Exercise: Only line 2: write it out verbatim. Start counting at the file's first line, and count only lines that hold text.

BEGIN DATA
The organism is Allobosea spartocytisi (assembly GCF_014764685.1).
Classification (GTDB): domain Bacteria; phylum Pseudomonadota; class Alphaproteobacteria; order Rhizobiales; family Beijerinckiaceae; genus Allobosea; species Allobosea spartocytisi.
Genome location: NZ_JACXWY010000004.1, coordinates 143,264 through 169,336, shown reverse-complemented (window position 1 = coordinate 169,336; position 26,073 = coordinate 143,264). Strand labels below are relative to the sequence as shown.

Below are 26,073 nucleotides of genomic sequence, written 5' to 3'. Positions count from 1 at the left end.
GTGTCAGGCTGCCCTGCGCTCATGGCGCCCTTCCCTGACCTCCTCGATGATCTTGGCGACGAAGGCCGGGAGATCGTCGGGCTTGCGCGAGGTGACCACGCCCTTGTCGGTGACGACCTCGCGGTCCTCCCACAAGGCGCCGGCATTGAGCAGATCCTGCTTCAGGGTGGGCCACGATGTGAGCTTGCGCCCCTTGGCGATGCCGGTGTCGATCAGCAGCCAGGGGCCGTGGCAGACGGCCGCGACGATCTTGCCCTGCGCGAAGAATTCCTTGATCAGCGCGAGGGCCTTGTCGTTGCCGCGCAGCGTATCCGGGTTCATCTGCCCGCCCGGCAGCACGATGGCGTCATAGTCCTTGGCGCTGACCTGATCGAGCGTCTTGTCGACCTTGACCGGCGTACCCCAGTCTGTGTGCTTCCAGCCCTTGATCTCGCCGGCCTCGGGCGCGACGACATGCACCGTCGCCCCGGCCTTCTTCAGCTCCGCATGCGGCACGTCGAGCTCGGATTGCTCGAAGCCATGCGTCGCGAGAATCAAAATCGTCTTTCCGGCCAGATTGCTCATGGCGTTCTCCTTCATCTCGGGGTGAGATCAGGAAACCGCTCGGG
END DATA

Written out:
Classification (GTDB): domain Bacteria; phylum Pseudomonadota; class Alphaproteobacteria; order Rhizobiales; family Beijerinckiaceae; genus Allobosea; species Allobosea spartocytisi.